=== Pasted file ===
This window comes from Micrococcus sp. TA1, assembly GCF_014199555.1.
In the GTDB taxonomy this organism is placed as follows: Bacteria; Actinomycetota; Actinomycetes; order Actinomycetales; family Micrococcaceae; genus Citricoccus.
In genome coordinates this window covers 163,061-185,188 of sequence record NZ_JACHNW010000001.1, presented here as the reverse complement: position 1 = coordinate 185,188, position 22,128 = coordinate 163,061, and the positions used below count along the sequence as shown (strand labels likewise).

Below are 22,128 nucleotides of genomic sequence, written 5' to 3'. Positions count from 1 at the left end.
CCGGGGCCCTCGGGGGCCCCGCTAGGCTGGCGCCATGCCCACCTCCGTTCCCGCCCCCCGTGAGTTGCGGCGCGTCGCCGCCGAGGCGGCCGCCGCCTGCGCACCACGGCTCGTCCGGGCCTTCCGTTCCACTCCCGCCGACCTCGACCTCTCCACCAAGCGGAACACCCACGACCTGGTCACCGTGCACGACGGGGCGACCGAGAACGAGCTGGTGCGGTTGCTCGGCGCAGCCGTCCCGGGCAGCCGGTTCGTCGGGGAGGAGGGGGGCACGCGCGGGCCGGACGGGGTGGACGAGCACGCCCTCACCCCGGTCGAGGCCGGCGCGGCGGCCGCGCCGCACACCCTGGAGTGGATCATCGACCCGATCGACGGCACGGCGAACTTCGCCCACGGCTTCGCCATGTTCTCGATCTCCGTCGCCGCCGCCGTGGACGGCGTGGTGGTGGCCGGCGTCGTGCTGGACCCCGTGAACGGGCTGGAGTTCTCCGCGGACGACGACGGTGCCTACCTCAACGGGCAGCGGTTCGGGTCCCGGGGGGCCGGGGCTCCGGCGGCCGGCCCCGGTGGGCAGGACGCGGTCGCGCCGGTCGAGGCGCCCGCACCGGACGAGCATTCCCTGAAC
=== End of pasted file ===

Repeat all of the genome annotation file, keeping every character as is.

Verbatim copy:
This window comes from Micrococcus sp. TA1, assembly GCF_014199555.1.
In the GTDB taxonomy this organism is placed as follows: Bacteria; Actinomycetota; Actinomycetes; order Actinomycetales; family Micrococcaceae; genus Citricoccus.
In genome coordinates this window covers 163,061-185,188 of sequence record NZ_JACHNW010000001.1, presented here as the reverse complement: position 1 = coordinate 185,188, position 22,128 = coordinate 163,061, and the positions used below count along the sequence as shown (strand labels likewise).

Below are 22,128 nucleotides of genomic sequence, written 5' to 3'. Positions count from 1 at the left end.
CCGGGGCCCTCGGGGGCCCCGCTAGGCTGGCGCCATGCCCACCTCCGTTCCCGCCCCCCGTGAGTTGCGGCGCGTCGCCGCCGAGGCGGCCGCCGCCTGCGCACCACGGCTCGTCCGGGCCTTCCGTTCCACTCCCGCCGACCTCGACCTCTCCACCAAGCGGAACACCCACGACCTGGTCACCGTGCACGACGGGGCGACCGAGAACGAGCTGGTGCGGTTGCTCGGCGCAGCCGTCCCGGGCAGCCGGTTCGTCGGGGAGGAGGGGGGCACGCGCGGGCCGGACGGGGTGGACGAGCACGCCCTCACCCCGGTCGAGGCCGGCGCGGCGGCCGCGCCGCACACCCTGGAGTGGATCATCGACCCGATCGACGGCACGGCGAACTTCGCCCACGGCTTCGCCATGTTCTCGATCTCCGTCGCCGCCGCCGTGGACGGCGTGGTGGTGGCCGGCGTCGTGCTGGACCCCGTGAACGGGCTGGAGTTCTCCGCGGACGACGACGGTGCCTACCTCAACGGGCAGCGGTTCGGGTCCCGGGGGGCCGGGGCTCCGGCGGCCGGCCCCGGTGGGCAGGACGCGGTCGCGCCGGTCGAGGCGCCCGCACCGGACGAGCATTCCCTGAAC